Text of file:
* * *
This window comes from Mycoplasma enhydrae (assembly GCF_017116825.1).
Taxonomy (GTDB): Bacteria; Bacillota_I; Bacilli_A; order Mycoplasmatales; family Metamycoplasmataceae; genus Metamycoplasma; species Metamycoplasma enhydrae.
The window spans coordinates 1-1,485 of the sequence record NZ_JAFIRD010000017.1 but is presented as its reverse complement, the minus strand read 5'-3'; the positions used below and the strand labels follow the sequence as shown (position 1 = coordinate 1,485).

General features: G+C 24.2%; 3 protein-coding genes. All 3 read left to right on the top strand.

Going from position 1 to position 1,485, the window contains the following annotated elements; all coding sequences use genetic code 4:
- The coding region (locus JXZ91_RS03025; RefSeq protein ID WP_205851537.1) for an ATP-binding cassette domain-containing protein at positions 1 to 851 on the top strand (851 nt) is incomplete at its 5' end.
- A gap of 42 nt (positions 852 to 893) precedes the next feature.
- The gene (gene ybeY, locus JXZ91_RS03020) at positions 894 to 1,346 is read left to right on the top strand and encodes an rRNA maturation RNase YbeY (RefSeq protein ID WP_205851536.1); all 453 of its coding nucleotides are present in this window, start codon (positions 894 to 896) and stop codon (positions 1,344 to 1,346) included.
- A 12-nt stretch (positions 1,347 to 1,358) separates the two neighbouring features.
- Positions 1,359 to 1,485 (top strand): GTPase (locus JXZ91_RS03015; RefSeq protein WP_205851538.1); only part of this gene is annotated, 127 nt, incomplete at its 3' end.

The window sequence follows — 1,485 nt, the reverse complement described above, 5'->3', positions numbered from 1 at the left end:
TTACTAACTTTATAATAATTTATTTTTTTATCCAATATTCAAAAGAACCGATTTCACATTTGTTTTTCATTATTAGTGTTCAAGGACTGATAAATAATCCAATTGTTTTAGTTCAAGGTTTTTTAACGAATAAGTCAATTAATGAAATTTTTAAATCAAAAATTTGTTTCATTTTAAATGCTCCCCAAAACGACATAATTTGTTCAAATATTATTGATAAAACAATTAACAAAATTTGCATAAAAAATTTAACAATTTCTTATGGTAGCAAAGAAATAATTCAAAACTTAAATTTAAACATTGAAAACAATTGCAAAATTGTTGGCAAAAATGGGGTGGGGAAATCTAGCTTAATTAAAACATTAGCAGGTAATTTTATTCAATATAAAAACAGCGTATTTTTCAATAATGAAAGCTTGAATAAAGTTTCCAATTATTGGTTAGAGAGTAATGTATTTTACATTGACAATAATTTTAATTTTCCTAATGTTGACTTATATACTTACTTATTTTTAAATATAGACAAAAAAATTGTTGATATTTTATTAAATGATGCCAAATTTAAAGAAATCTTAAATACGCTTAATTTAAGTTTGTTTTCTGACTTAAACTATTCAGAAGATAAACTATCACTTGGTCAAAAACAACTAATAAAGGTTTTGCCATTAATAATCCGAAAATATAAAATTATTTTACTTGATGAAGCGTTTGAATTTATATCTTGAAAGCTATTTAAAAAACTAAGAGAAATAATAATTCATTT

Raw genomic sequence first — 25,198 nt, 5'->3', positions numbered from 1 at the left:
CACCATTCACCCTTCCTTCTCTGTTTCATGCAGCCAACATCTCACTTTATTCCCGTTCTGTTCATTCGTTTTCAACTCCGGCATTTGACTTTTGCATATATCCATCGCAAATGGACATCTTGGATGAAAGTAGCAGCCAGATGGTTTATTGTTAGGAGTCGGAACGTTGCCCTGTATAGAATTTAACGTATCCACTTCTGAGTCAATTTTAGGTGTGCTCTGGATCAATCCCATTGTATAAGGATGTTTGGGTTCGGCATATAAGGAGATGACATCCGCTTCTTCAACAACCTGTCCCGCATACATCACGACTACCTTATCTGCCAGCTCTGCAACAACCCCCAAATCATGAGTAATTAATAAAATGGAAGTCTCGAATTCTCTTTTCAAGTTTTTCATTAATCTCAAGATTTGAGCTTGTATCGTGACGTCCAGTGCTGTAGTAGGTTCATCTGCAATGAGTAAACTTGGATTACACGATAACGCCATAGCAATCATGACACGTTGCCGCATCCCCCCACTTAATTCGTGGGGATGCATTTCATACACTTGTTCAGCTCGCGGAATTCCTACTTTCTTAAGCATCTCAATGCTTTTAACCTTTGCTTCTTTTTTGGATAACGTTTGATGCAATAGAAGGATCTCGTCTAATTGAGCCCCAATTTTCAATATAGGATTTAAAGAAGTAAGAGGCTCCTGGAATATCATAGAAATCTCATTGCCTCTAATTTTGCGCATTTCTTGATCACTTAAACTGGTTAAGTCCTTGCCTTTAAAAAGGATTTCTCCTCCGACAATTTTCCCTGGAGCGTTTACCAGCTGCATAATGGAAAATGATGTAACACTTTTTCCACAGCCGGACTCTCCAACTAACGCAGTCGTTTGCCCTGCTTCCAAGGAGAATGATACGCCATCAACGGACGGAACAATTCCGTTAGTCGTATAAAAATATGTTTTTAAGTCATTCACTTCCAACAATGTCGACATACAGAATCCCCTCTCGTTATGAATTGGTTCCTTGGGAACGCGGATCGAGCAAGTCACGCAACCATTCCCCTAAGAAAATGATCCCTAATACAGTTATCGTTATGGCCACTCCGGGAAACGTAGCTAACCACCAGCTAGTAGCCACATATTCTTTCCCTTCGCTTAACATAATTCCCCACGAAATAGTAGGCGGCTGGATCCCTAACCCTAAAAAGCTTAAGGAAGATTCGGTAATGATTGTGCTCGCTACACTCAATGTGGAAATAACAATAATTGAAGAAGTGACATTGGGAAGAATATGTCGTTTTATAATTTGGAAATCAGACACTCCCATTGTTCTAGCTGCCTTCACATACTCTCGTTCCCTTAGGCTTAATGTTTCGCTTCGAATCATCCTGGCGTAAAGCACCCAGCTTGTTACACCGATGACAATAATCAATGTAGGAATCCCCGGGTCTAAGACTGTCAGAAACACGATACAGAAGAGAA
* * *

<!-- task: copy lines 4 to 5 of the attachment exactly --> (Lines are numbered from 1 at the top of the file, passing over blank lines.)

General features: G+C 24.2%; 3 protein-coding genes. All 3 read left to right on the top strand.

Going from position 1 to position 1,485, the window contains the following annotated elements; all coding sequences use genetic code 4: